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I'm building a setting for a sci-fi RPG. The overall idea is a somewhat grounded in reality universe, albeit impractical and honestly quite silly sometimes.

Somewhat like Shadowrun meets Futurama.

In this setting, one of the world-sprawling corporations is a food-based company called CHECKERS.

CHECKERS has, as one of its signature services, the Orbital Delivery. You open up an app on your smartphone, select your goods, pay the fee, and in a little bit a package is sent your way from their space-based wharehouse (employment laws are a tad more lax in low earth orbit).

This service is mostly used to deliver shady packages all over the globe - weapons, ammo, legally-questionable devices, underpaid software developers... you name it. However, this highly-questionable service can't be used in the open without attracting attention from all sorts of governments, so CHECKERS needs a good coverup to their operation.

They solved it using Orbital Delivery Pizza.

CHECKERS puts its pizzas - while still uncooked - inside a specially designed shell and shoots it down from orbit towards the target destination. The pizza-boxes use the heat from re-entry to cook their contents, delivering its cargo hot and crispy down there. Sometimes too crispy.

Those containers are - externally, at least - almost indistinguishable from the packages containing the shady goods. To the layman, seeing an orbital package usually means their fellow friendly neighbor ordered a nice pepperoni pizza. To the neighbor, getting that package means that they just got their weekly fix of Gethighnow 20x or similar. So far so good.

This, however, raises a question - Is the heat from re-entry enough to cook a pizza? Is it even possible to build a container able to capitalize that heat and cook the pizza inside?

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  • $\begingroup$ Comments are not for extended discussion; this conversation has been moved to chat. $\endgroup$ – Monty Wild Mar 7 at 17:10
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If you’re designing the delivery system however you like? Sure. Just drop it in a normal (ie large enough for significant compressive heating to occur) capsule and have a cooling loop between the nose cone and an oven inside. Angle the descent so you have at least enough heating time for the pizza, only turn on the loop when the temperature outside is above the internal oven temperature and turn it off when the oven is hot enough.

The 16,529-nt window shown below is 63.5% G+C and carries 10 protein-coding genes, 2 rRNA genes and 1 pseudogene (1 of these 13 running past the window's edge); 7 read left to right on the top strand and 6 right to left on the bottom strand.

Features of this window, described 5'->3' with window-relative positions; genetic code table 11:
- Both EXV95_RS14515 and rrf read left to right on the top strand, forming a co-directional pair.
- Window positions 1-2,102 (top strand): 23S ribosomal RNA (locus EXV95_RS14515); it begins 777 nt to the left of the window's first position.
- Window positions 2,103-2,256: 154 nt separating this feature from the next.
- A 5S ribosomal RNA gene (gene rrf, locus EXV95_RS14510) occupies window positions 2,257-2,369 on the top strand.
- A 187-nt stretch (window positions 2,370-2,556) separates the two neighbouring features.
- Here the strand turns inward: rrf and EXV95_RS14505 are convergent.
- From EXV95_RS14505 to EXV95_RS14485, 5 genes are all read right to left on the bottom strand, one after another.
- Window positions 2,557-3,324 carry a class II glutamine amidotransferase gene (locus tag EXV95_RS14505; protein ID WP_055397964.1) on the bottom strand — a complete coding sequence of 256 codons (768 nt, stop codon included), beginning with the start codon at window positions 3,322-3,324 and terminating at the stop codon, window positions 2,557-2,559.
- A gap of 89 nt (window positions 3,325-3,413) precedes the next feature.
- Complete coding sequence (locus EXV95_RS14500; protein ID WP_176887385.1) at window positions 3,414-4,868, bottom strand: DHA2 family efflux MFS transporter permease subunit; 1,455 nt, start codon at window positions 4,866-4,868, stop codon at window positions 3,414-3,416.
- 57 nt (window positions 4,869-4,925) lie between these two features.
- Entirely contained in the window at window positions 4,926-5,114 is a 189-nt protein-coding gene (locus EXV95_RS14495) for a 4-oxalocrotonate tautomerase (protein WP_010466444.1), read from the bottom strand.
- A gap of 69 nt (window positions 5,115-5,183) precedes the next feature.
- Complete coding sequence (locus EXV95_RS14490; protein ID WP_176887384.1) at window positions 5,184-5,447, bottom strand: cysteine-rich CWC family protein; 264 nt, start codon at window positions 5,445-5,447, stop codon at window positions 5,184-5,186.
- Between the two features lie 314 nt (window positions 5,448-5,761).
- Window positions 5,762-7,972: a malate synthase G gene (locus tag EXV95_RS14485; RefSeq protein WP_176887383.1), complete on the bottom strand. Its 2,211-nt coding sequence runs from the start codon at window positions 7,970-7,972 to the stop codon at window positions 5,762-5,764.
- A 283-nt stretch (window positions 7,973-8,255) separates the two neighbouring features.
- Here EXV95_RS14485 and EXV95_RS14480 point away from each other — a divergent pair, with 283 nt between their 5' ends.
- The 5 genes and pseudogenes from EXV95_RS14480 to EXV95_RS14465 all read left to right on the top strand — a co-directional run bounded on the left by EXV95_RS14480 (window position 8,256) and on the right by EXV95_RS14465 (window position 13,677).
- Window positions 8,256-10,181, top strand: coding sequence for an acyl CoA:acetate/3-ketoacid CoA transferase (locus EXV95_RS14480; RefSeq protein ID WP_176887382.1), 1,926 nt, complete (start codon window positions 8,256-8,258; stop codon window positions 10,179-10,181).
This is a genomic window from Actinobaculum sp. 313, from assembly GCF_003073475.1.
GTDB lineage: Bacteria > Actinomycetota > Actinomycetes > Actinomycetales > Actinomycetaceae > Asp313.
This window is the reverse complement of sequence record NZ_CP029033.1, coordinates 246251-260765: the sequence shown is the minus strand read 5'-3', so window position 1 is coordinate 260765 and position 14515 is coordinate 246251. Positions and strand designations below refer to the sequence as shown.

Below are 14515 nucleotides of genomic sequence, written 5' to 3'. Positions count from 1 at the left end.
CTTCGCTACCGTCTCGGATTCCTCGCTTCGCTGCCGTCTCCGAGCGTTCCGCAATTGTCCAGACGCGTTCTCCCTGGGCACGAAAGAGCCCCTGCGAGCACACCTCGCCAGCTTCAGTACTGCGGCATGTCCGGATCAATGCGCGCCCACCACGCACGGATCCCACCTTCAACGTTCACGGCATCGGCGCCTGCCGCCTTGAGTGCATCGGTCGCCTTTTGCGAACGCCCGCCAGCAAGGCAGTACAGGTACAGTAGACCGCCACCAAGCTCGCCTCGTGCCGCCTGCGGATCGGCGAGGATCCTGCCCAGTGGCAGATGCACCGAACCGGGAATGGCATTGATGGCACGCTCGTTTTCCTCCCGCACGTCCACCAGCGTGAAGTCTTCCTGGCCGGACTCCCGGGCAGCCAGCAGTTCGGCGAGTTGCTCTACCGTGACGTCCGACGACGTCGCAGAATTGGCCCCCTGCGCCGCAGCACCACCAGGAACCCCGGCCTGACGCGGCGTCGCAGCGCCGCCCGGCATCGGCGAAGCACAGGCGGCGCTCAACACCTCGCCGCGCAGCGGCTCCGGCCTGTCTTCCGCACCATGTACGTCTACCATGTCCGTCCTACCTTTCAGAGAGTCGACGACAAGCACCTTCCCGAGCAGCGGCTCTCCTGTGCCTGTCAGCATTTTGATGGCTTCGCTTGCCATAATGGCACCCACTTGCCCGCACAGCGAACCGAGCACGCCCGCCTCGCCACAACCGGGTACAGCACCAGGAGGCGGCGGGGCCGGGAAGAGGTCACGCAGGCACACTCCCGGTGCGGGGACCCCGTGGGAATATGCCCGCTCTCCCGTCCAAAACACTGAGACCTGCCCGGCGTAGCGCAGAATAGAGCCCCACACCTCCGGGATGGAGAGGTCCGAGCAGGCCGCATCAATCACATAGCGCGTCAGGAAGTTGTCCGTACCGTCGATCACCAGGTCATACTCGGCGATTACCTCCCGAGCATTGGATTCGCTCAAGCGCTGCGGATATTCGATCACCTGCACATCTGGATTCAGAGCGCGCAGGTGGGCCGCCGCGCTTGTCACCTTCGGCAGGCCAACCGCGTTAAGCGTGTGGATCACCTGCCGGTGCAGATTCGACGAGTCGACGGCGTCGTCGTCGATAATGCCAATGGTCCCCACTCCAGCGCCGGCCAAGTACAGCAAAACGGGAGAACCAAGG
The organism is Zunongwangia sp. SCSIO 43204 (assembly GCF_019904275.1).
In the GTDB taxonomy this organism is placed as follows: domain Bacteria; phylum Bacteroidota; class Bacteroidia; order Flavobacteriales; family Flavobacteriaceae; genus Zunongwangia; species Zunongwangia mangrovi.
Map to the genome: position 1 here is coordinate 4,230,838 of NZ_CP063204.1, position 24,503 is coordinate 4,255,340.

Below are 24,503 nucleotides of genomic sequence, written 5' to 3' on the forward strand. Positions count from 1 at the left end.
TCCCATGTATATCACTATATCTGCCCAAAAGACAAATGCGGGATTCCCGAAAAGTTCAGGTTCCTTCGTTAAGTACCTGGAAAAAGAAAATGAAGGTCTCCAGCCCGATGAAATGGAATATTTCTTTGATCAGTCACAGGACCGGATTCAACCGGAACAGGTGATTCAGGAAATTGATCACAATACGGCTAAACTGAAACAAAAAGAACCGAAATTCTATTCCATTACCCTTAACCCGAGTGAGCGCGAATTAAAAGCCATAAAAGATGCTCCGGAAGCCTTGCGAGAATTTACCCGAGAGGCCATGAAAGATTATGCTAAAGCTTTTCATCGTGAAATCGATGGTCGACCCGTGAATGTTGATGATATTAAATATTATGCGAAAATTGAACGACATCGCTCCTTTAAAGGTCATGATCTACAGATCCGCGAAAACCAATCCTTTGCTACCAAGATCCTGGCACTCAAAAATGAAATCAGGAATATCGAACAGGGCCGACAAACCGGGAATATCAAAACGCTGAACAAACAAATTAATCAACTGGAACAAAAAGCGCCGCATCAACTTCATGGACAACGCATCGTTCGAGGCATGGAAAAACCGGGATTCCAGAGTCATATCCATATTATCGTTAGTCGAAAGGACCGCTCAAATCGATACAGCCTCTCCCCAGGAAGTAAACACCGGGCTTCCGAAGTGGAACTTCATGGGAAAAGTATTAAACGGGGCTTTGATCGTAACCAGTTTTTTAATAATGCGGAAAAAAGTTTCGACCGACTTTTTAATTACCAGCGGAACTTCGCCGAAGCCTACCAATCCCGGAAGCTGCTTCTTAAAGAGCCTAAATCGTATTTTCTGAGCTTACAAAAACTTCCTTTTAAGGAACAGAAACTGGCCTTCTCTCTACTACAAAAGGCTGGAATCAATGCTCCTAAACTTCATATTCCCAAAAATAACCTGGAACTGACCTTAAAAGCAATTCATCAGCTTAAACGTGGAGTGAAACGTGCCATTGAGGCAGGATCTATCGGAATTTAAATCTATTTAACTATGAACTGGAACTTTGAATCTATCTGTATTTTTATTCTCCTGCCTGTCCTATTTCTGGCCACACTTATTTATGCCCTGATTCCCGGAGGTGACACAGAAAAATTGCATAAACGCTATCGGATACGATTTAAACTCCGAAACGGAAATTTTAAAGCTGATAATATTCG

Perfectly cooked pizza every time, as long as it has a short enough cooking time (as good pizzas should).

The better question is why do this? It would be smaller, simpler easier and more efficient if you cooked the pizza in orbit with an electric oven (using your abundant solar power. You have that right?) then used a small rocket motor to deorbit a small insulated box with a parachute attached.small light box means you need less shielding which means less delta v which means less fuel wasted on the deorbit burn.

Hell, if you want to: cook the pizza using waste heat from the booster you’re using to de-orbit the delivery box. That way it’s possibly the most efficient and every pizza comes with a lovely aftertaste of literal rocket fuel.

Imagine the advertising campaign!

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Yes, you can. But it will be very, very tricky to do. And also extremely expensive to develop. If you want to develop an orbital pizza delivery system, steer away, there are far better ways to make money.

Reentey can generate temperatures of around 1650°C (3000°F) and takes anywhere from 30 minutes to just over 10 depending on your space craft. Say you have the most high tech heat diffusers keeping your temperature at a nice even 200°C, and your reentry takes no longer than 20 minutes, then yes, your pizza will still be burnt. Most heat dissapation takes place after reentry, as the heat is absorbed by the heat shield. So for a fair amount of time your orbital oven will stay quite hot, cooking your pizza with residual heat. As reducing the temperature further will give you a slab of warm dry rubber instead of a pizza, you will need to reenter quicker. Which most likely generates more heat, so better shielding is needed, which is more volatile. And your pizza will most likely still be overcooked.